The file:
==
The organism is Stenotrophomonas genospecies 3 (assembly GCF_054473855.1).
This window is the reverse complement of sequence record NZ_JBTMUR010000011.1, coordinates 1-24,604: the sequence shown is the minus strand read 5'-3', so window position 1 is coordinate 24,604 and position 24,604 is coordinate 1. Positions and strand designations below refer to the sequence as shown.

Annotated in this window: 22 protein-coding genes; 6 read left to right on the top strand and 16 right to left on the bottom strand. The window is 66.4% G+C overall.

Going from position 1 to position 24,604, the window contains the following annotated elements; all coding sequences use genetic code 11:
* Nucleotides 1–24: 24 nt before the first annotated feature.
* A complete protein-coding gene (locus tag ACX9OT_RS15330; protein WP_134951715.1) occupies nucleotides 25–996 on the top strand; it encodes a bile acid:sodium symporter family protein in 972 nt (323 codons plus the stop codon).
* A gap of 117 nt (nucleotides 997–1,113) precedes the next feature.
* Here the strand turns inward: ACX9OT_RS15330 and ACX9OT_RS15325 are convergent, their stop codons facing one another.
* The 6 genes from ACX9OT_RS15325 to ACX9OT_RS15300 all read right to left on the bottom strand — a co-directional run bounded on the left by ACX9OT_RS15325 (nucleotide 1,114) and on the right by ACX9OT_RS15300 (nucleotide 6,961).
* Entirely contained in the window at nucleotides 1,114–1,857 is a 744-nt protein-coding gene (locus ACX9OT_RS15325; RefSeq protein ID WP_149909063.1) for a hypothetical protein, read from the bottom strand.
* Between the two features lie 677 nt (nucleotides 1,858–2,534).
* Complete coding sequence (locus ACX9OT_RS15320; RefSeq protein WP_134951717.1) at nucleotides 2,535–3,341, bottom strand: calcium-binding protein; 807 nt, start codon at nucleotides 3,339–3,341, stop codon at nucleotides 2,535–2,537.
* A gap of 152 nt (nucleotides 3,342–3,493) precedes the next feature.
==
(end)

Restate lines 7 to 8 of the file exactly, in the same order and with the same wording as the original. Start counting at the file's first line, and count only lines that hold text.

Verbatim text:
* A gap of 117 nt (nucleotides 997–1,113) precedes the next feature.
* Here the strand turns inward: ACX9OT_RS15330 and ACX9OT_RS15325 are convergent, their stop codons facing one another.